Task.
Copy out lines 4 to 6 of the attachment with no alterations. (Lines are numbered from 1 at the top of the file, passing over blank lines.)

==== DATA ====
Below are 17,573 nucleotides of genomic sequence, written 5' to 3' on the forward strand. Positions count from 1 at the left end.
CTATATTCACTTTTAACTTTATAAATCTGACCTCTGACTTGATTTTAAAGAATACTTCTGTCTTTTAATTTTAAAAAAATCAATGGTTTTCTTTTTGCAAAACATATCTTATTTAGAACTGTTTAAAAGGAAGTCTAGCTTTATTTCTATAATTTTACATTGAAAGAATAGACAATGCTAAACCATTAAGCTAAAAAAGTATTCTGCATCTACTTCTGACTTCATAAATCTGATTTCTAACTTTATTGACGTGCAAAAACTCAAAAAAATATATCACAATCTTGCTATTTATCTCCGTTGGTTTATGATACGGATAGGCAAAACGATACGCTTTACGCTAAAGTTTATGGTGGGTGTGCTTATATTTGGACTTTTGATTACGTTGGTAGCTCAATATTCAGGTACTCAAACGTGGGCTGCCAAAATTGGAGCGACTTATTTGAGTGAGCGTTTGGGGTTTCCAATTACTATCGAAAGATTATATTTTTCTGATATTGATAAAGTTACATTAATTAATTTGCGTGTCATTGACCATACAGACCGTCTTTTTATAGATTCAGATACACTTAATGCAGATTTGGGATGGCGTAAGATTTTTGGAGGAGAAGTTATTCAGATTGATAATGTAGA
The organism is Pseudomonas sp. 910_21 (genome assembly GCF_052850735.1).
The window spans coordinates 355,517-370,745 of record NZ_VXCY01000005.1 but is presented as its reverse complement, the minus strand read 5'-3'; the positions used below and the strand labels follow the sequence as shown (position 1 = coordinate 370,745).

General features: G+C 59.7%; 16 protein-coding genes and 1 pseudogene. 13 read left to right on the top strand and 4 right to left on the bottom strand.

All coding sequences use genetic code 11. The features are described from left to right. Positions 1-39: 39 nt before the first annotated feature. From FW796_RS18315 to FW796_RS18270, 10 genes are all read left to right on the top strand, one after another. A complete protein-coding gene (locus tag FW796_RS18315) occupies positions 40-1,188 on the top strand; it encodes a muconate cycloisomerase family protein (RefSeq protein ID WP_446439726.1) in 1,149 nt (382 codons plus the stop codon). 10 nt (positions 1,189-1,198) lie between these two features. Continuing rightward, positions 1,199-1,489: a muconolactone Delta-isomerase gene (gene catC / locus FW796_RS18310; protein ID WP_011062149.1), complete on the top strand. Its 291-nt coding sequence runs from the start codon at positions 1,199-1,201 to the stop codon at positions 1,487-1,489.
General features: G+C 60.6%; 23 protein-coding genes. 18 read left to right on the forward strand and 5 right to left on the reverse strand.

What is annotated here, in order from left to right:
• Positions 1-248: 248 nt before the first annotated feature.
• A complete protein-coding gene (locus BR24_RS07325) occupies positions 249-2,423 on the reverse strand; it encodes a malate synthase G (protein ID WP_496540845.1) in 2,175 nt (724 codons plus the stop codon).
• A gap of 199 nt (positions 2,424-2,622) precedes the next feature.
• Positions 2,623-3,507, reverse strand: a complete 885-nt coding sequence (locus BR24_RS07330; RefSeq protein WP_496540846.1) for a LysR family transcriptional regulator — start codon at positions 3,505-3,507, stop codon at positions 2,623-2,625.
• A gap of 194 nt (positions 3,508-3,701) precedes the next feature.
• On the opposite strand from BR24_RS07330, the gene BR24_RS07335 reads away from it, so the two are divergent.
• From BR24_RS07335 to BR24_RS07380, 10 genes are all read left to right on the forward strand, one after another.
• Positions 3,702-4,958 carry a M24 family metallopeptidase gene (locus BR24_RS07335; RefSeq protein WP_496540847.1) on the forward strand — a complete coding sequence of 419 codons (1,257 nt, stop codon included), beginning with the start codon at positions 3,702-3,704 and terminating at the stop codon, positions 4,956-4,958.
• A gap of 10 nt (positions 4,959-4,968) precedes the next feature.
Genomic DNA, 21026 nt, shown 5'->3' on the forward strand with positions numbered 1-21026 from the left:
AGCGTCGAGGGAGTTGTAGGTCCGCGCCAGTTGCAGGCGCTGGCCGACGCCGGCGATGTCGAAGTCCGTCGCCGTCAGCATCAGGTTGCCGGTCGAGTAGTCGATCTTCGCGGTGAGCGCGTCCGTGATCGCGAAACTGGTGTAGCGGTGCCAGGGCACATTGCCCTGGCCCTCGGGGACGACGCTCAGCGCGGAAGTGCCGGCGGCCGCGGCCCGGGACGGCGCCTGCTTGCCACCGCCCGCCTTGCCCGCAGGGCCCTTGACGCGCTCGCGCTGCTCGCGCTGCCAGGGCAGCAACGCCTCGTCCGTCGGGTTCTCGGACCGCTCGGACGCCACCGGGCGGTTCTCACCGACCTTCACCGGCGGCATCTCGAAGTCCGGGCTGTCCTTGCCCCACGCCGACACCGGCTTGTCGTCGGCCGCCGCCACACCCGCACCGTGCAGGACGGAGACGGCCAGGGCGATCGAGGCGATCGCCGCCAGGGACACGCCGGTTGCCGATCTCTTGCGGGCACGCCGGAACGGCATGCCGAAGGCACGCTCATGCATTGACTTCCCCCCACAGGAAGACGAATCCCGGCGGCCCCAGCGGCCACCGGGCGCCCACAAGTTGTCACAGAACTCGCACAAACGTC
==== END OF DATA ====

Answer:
The window spans coordinates 355,517-370,745 of record NZ_VXCY01000005.1 but is presented as its reverse complement, the minus strand read 5'-3'; the positions used below and the strand labels follow the sequence as shown (position 1 = coordinate 370,745).

General features: G+C 59.7%; 16 protein-coding genes and 1 pseudogene. 13 read left to right on the top strand and 4 right to left on the bottom strand.

All coding sequences use genetic code 11. The features are described from left to right. Positions 1-39: 39 nt before the first annotated feature. From FW796_RS18315 to FW796_RS18270, 10 genes are all read left to right on the top strand, one after another. A complete protein-coding gene (locus tag FW796_RS18315) occupies positions 40-1,188 on the top strand; it encodes a muconate cycloisomerase family protein (RefSeq protein ID WP_446439726.1) in 1,149 nt (382 codons plus the stop codon). 10 nt (positions 1,189-1,198) lie between these two features. Continuing rightward, positions 1,199-1,489: a muconolactone Delta-isomerase gene (gene catC / locus FW796_RS18310; protein ID WP_011062149.1), complete on the top strand. Its 291-nt coding sequence runs from the start codon at positions 1,199-1,201 to the stop codon at positions 1,487-1,489.